With both teams in full swing, Geoff would march the Leagues towards the Trinity War conflict (which also included Justice League Dark), and would then change the game again at the end of that event, introducing a new Atom, and bring Earth 3’s Cryme Syndicate into the New 52 in the mega-event Forever Evil.

This event would again see big changes to the League and DC, the end result being Lex Luthor the League in the aftermath along with Captain Cold. In addition, the identity of Nightwing as Dick Grayson being revealed to the world, changing that character’s status quo and leading directly to the Grayson series. During and immediately after Forever Evil Geoff would introduce a new Power Ring in Jessica Cruz, a new Doom Patrol, and a revamped version of the Metal Men. With all this going on, Geoff continued to forge ahead in brave new directions, reintroducing the Anti-Monitor and bringing Darkseid back for another mega-event, The Darkseid War,to finish off his run.

Geoff’s work with League to me was like a labour of love for both himself and his readers. So much DC lore was poured into his run, helping craft the universe of the New 52 one piece at a time, each issue revealing more secrets and showing us that the world of the New 52 was not entirely unlike the one we remember before Flashpoint. More than that, it was this book where I truly realized just how much Geoff loves DC Comics and its characters, the tender love and care he treated them with almost unparalleled in the medium. His is best at telling stories with heart, and Justice League was nothing BUT heart for nearly five years.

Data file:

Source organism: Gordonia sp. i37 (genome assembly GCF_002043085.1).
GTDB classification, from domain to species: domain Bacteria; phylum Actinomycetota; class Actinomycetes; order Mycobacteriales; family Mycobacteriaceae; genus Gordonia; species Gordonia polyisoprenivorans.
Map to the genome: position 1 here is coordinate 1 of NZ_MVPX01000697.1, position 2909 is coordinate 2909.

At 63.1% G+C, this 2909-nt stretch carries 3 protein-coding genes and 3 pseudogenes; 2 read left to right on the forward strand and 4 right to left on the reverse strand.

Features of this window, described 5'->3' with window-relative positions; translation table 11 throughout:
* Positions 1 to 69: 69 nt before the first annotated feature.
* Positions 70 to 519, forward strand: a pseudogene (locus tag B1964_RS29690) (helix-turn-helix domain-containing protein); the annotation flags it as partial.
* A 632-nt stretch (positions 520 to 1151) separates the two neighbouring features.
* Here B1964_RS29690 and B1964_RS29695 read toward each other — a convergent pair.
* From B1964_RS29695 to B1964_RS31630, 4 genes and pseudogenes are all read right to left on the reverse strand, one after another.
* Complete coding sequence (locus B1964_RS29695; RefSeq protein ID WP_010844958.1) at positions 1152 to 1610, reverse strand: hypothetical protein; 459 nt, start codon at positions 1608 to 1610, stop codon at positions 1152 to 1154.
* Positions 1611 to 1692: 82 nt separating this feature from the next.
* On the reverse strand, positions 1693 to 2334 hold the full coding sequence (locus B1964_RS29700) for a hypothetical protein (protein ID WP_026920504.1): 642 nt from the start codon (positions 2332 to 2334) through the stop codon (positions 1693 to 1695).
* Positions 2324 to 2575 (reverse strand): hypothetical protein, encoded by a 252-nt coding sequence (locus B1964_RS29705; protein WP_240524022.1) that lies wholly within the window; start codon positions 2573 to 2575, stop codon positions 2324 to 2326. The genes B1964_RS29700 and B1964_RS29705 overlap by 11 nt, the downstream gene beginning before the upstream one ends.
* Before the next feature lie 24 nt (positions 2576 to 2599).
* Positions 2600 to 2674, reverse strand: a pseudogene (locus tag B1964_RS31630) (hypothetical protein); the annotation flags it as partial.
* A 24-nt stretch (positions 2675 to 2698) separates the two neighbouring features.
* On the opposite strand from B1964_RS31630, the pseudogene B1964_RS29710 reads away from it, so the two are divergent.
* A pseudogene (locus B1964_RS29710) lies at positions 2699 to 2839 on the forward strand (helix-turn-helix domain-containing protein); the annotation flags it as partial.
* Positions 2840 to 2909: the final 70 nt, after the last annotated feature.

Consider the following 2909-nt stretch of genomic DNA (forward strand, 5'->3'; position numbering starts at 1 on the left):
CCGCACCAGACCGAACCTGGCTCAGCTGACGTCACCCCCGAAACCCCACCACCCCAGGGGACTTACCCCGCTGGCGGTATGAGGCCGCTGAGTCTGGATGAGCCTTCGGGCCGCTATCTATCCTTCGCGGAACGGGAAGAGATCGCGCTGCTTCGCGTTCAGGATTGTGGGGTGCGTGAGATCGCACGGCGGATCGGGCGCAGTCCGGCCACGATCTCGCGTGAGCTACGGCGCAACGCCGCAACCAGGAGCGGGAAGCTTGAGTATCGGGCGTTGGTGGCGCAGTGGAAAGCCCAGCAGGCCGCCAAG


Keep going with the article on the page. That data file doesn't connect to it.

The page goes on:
DC Rebirth

A New Dawn

Before we dive into Geoff’s last comic book project (for now anyway), I have to say something brutally honest to set the stage. Point blank, DC Comics has over the course of the last five years made some very questionable decisions. The New 52 was supposed to be a fresh start for the company, but the execution was mishandled in several different ways, and in the end did a lot of harm to the company. Many long time readers were turning away, fed up with the decisions the executives were making, the most troubling seeming erasure of DC’s entire past, leaving many famous storylines out of the canon, and benching some immensely popular characters. The Convergence event attempted to rectify at least part of this situation, and for a while, it did help, but the fact was that DC had gone too far away from what had made them successful, and readers were fed up.

So, in 2016, a decision was made to return DC to its roots, and make up its readers for the mistakes of their past. This event was entitled Rebirth, announced earlier this year by Dan Didio and Jim Lee, and upon that announcement, even the most cynical comic book readers were intrigued. That intrigued quickly turned to excitement when it was revealed that Geoff Johns would be writing the project, a massive 80 page comic book one-shot that would lay the ground work for the Rebirth event, an event that would bring DC into the future while still honoured it’s treasured past.

Geoff Johns’s love for DC Comics came out in full force for the event, that first issue itself topping sales charts and being an early contender for Comic of the Year. Comic book legend Gerry Conway noted that, “Rebirth does what Geoff Johns does best, and that’s write stories with heart.”